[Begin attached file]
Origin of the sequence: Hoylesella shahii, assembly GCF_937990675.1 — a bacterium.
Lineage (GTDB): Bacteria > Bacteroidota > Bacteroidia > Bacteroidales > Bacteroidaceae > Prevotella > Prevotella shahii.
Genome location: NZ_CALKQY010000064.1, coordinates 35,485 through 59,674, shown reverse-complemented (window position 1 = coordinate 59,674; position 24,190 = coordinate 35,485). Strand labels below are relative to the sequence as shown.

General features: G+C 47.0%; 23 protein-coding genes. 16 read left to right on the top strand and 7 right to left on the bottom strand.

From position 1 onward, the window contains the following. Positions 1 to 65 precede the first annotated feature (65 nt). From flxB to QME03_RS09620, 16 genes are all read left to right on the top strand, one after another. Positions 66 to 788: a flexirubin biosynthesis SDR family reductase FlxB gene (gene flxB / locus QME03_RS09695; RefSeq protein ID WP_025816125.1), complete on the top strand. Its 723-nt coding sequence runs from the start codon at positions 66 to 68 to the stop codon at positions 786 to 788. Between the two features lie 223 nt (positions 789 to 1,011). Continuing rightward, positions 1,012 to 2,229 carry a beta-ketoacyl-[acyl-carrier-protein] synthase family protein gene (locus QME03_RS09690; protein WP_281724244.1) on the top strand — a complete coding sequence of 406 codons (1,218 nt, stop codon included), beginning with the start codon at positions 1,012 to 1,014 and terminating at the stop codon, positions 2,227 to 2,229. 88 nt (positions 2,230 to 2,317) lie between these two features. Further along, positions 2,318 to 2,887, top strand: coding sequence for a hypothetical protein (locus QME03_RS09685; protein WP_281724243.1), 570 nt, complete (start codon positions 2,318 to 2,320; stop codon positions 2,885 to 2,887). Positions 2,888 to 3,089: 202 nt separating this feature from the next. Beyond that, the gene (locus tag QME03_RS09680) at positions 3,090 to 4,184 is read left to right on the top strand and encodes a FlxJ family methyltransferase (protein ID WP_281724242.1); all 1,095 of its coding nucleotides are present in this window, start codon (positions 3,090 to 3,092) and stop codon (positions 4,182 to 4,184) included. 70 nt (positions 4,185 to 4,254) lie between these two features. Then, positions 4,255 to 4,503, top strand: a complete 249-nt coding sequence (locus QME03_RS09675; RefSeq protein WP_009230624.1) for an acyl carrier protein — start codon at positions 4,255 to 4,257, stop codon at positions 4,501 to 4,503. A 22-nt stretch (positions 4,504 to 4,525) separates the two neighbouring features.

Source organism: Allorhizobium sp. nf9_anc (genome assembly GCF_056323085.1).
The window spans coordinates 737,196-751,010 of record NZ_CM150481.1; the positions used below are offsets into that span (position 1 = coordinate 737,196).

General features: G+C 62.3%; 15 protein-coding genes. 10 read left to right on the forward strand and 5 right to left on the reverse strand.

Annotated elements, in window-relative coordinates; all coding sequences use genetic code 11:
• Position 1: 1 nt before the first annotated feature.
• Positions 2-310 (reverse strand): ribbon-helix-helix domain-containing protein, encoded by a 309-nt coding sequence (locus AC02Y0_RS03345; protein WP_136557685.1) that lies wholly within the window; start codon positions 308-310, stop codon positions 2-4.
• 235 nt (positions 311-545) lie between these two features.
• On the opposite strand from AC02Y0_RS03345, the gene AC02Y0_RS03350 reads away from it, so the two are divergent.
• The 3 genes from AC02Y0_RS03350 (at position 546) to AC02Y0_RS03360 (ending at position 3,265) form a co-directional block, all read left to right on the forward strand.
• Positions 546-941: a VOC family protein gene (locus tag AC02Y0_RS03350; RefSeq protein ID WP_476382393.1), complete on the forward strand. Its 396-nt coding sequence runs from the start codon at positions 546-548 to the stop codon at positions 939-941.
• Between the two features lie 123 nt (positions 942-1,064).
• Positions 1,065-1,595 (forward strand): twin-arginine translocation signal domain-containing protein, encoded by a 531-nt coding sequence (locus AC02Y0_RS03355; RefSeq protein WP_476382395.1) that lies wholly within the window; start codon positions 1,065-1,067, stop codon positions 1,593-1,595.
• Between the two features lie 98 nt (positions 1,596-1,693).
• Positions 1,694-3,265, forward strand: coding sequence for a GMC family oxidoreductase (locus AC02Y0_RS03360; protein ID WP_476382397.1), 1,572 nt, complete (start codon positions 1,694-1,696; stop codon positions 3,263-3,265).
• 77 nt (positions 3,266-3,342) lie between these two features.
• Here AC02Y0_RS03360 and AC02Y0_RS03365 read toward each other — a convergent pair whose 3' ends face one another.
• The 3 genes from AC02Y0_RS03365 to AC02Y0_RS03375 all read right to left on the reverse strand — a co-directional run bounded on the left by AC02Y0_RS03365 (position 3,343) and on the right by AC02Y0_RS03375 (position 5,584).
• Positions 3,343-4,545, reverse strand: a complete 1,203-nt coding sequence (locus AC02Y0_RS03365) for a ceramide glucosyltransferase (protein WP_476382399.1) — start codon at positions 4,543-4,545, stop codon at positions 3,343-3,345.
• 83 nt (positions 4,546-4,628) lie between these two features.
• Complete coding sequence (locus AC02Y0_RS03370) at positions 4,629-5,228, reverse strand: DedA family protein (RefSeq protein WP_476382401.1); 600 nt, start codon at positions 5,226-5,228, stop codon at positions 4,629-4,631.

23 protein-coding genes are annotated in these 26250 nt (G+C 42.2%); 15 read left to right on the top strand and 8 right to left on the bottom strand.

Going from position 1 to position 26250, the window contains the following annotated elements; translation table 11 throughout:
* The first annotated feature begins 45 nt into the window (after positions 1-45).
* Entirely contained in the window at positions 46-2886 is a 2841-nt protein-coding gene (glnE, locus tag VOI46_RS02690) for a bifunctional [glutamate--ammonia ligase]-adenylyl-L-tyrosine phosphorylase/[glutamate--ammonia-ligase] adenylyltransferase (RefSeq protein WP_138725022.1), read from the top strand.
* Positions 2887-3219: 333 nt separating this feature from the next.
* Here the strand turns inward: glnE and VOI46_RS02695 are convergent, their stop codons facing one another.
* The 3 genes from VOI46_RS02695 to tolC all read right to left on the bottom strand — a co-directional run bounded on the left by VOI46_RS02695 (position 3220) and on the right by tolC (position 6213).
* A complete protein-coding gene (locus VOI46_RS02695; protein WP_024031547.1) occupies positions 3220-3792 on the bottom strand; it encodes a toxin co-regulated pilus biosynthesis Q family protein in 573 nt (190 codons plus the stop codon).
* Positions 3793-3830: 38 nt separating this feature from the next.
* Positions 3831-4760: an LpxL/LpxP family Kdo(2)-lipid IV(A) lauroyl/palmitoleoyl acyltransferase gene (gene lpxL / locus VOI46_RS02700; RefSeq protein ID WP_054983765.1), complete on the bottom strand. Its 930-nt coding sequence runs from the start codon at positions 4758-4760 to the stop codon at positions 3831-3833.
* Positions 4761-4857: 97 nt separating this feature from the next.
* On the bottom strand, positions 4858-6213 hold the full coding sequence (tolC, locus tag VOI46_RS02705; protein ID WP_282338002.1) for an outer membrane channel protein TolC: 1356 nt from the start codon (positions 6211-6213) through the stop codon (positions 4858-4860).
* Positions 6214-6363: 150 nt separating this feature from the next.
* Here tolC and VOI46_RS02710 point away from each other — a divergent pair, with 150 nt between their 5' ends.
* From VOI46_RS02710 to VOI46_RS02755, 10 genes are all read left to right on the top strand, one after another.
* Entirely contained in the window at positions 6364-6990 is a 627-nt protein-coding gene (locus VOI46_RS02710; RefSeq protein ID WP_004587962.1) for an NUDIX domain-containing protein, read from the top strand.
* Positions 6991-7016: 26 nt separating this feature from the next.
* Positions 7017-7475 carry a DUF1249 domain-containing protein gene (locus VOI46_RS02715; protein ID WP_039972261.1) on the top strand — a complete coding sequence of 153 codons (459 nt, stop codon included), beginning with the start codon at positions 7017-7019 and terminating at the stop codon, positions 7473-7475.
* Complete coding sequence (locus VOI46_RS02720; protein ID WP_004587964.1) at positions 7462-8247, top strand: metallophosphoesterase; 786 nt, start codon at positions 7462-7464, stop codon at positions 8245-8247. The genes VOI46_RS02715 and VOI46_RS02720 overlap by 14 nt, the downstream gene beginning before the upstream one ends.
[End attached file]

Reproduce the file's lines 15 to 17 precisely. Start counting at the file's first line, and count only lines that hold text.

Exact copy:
• Positions 546-941: a VOC family protein gene (locus tag AC02Y0_RS03350; RefSeq protein ID WP_476382393.1), complete on the forward strand. Its 396-nt coding sequence runs from the start codon at positions 546-548 to the stop codon at positions 939-941.
• Between the two features lie 123 nt (positions 942-1,064).
• Positions 1,065-1,595 (forward strand): twin-arginine translocation signal domain-containing protein, encoded by a 531-nt coding sequence (locus AC02Y0_RS03355; RefSeq protein WP_476382395.1) that lies wholly within the window; start codon positions 1,065-1,067, stop codon positions 1,593-1,595.